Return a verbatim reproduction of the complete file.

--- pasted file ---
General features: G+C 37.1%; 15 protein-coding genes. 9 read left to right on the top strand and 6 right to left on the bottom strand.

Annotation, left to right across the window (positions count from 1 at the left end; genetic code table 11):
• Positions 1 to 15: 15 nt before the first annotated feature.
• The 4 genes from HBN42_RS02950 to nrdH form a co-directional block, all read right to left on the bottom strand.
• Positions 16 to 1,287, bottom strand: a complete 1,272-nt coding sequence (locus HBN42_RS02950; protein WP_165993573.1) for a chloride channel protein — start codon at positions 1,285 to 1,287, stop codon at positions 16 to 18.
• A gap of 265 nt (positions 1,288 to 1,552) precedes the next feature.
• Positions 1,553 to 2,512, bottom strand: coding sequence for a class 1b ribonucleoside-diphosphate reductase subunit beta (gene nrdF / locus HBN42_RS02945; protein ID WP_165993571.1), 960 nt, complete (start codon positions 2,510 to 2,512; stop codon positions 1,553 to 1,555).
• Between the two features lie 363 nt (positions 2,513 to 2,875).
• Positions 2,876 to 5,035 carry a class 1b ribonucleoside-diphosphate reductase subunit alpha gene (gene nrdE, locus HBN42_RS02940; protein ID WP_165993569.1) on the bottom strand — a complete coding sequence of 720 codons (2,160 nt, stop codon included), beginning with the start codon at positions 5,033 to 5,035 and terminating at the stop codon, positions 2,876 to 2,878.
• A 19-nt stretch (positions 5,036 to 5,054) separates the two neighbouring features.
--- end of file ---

General features: G+C 37.1%; 15 protein-coding genes. 9 read left to right on the top strand and 6 right to left on the bottom strand.

Annotation, left to right across the window (positions count from 1 at the left end; genetic code table 11):
• Positions 1 to 15: 15 nt before the first annotated feature.
• The 4 genes from HBN42_RS02950 to nrdH form a co-directional block, all read right to left on the bottom strand.
• Positions 16 to 1,287, bottom strand: a complete 1,272-nt coding sequence (locus HBN42_RS02950; protein WP_165993573.1) for a chloride channel protein — start codon at positions 1,285 to 1,287, stop codon at positions 16 to 18.
• A gap of 265 nt (positions 1,288 to 1,552) precedes the next feature.
• Positions 1,553 to 2,512, bottom strand: coding sequence for a class 1b ribonucleoside-diphosphate reductase subunit beta (gene nrdF / locus HBN42_RS02945; protein ID WP_165993571.1), 960 nt, complete (start codon positions 2,510 to 2,512; stop codon positions 1,553 to 1,555).
• Between the two features lie 363 nt (positions 2,513 to 2,875).
• Positions 2,876 to 5,035 carry a class 1b ribonucleoside-diphosphate reductase subunit alpha gene (gene nrdE, locus HBN42_RS02940; protein ID WP_165993569.1) on the bottom strand — a complete coding sequence of 720 codons (2,160 nt, stop codon included), beginning with the start codon at positions 5,033 to 5,035 and terminating at the stop codon, positions 2,876 to 2,878.
• A 19-nt stretch (positions 5,036 to 5,054) separates the two neighbouring features.